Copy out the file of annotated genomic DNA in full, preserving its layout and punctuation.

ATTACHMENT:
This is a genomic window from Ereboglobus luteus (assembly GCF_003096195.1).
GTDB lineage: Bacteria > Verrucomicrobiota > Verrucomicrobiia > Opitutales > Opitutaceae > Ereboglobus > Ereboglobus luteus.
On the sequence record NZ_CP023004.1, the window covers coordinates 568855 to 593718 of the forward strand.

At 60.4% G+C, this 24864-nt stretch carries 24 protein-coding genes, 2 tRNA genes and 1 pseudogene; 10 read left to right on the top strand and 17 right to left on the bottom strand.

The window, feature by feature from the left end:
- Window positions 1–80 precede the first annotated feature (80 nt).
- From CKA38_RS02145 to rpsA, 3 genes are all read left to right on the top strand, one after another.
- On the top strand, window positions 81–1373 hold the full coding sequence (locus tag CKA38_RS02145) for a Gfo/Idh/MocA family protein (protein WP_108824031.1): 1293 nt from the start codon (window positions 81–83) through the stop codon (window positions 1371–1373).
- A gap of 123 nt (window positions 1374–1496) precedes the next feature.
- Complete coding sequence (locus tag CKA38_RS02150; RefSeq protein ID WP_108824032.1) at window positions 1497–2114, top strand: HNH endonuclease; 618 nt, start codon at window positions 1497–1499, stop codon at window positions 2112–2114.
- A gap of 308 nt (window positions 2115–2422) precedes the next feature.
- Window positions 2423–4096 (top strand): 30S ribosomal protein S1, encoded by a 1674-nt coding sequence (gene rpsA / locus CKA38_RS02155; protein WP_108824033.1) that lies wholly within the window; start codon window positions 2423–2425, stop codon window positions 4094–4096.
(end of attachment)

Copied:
This is a genomic window from Ereboglobus luteus (assembly GCF_003096195.1).
GTDB lineage: Bacteria > Verrucomicrobiota > Verrucomicrobiia > Opitutales > Opitutaceae > Ereboglobus > Ereboglobus luteus.
On the sequence record NZ_CP023004.1, the window covers coordinates 568855 to 593718 of the forward strand.

At 60.4% G+C, this 24864-nt stretch carries 24 protein-coding genes, 2 tRNA genes and 1 pseudogene; 10 read left to right on the top strand and 17 right to left on the bottom strand.

The window, feature by feature from the left end:
- Window positions 1–80 precede the first annotated feature (80 nt).
- From CKA38_RS02145 to rpsA, 3 genes are all read left to right on the top strand, one after another.
- On the top strand, window positions 81–1373 hold the full coding sequence (locus tag CKA38_RS02145) for a Gfo/Idh/MocA family protein (protein WP_108824031.1): 1293 nt from the start codon (window positions 81–83) through the stop codon (window positions 1371–1373).
- A gap of 123 nt (window positions 1374–1496) precedes the next feature.
- Complete coding sequence (locus tag CKA38_RS02150; RefSeq protein ID WP_108824032.1) at window positions 1497–2114, top strand: HNH endonuclease; 618 nt, start codon at window positions 1497–1499, stop codon at window positions 2112–2114.
- A gap of 308 nt (window positions 2115–2422) precedes the next feature.
- Window positions 2423–4096 (top strand): 30S ribosomal protein S1, encoded by a 1674-nt coding sequence (gene rpsA / locus CKA38_RS02155; protein WP_108824033.1) that lies wholly within the window; start codon window positions 2423–2425, stop codon window positions 4094–4096.